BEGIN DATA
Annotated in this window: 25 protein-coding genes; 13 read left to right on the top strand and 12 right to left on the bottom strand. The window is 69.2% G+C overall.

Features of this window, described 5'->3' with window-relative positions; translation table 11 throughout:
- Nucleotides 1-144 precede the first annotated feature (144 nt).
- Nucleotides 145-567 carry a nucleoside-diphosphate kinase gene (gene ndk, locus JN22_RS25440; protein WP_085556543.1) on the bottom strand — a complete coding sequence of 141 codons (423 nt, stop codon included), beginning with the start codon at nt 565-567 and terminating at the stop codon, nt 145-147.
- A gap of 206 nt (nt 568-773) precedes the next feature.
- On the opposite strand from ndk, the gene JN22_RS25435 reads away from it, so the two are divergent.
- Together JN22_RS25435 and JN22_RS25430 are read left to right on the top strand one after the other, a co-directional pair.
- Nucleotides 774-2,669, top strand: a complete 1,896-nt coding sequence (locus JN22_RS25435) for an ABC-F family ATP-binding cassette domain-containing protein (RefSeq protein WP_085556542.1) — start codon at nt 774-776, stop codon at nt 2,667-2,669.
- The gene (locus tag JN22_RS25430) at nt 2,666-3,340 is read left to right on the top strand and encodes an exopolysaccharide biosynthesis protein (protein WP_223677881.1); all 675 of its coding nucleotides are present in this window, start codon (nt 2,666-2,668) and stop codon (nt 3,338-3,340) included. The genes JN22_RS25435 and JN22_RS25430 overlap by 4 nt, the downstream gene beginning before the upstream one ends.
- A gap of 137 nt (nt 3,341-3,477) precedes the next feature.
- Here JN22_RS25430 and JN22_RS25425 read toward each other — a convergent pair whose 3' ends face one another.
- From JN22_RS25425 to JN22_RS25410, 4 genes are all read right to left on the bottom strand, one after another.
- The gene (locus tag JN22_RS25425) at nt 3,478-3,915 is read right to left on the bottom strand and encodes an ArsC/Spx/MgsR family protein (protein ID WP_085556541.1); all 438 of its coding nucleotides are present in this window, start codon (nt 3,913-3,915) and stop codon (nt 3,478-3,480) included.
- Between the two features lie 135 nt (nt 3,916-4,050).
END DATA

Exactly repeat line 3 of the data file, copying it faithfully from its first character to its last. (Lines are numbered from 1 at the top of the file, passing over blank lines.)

- Nucleotides 1-144 precede the first annotated feature (144 nt).